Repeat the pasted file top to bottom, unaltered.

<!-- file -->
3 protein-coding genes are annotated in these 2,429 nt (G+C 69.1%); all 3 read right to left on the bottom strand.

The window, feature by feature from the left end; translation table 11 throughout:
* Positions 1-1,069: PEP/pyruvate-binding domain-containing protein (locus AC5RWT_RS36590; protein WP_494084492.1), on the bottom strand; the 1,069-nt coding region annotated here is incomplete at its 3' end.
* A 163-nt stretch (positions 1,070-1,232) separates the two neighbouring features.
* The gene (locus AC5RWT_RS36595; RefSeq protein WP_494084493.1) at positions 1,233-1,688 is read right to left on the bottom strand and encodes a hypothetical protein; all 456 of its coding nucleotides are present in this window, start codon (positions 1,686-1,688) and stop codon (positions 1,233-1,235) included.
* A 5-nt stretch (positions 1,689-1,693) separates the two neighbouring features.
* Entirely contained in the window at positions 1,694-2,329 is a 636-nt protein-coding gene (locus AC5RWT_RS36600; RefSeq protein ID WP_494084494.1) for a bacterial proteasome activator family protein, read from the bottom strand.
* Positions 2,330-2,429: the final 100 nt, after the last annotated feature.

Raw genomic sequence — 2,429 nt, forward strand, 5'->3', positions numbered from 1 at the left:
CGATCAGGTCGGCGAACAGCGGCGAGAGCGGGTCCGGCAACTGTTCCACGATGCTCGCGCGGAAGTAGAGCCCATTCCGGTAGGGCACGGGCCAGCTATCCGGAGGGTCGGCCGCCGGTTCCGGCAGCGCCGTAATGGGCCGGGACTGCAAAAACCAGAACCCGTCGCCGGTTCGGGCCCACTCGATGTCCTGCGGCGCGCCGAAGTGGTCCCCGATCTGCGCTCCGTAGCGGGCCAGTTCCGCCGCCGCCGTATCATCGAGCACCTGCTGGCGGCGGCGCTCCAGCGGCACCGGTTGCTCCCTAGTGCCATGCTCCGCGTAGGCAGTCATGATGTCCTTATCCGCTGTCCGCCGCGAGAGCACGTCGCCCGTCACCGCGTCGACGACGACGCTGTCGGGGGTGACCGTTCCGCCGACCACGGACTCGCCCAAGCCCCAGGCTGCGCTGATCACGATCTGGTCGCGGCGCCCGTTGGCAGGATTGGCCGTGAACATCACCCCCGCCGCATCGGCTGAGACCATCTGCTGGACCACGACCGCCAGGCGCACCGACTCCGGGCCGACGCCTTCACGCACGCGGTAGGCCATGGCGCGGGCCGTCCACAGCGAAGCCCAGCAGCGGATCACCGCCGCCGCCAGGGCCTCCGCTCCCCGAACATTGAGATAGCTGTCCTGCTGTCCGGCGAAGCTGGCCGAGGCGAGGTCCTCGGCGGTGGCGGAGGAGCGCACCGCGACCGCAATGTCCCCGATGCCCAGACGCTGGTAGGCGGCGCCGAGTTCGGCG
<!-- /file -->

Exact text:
3 protein-coding genes are annotated in these 2,429 nt (G+C 69.1%); all 3 read right to left on the bottom strand.

The window, feature by feature from the left end; translation table 11 throughout:
* Positions 1-1,069: PEP/pyruvate-binding domain-containing protein (locus AC5RWT_RS36590; protein WP_494084492.1), on the bottom strand; the 1,069-nt coding region annotated here is incomplete at its 3' end.
* A 163-nt stretch (positions 1,070-1,232) separates the two neighbouring features.
* The gene (locus AC5RWT_RS36595; RefSeq protein WP_494084493.1) at positions 1,233-1,688 is read right to left on the bottom strand and encodes a hypothetical protein; all 456 of its coding nucleotides are present in this window, start codon (positions 1,686-1,688) and stop codon (positions 1,233-1,235) included.
* A 5-nt stretch (positions 1,689-1,693) separates the two neighbouring features.
* Entirely contained in the window at positions 1,694-2,329 is a 636-nt protein-coding gene (locus AC5RWT_RS36600; RefSeq protein ID WP_494084494.1) for a bacterial proteasome activator family protein, read from the bottom strand.
* Positions 2,330-2,429: the final 100 nt, after the last annotated feature.

Raw genomic sequence — 2,429 nt, forward strand, 5'->3', positions numbered from 1 at the left:
CGATCAGGTCGGCGAACAGCGGCGAGAGCGGGTCCGGCAACTGTTCCACGATGCTCGCGCGGAAGTAGAGCCCATTCCGGTAGGGCACGGGCCAGCTATCCGGAGGGTCGGCCGCCGGTTCCGGCAGCGCCGTAATGGGCCGGGACTGCAAAAACCAGAACCCGTCGCCGGTTCGGGCCCACTCGATGTCCTGCGGCGCGCCGAAGTGGTCCCCGATCTGCGCTCCGTAGCGGGCCAGTTCCGCCGCCGCCGTATCATCGAGCACCTGCTGGCGGCGGCGCTCCAGCGGCACCGGTTGCTCCCTAGTGCCATGCTCCGCGTAGGCAGTCATGATGTCCTTATCCGCTGTCCGCCGCGAGAGCACGTCGCCCGTCACCGCGTCGACGACGACGCTGTCGGGGGTGACCGTTCCGCCGACCACGGACTCGCCCAAGCCCCAGGCTGCGCTGATCACGATCTGGTCGCGGCGCCCGTTGGCAGGATTGGCCGTGAACATCACCCCCGCCGCATCGGCTGAGACCATCTGCTGGACCACGACCGCCAGGCGCACCGACTCCGGGCCGACGCCTTCACGCACGCGGTAGGCCATGGCGCGGGCCGTCCACAGCGAAGCCCAGCAGCGGATCACCGCCGCCGCCAGGGCCTCCGCTCCCCGAACATTGAGATAGCTGTCCTGCTGTCCGGCGAAGCTGGCCGAGGCGAGGTCCTCGGCGGTGGCGGAGGAGCGCACCGCGACCGCAATGTCCCCGATGCCCAGACGCTGGTAGGCGGCGCCGAGTTCGGCG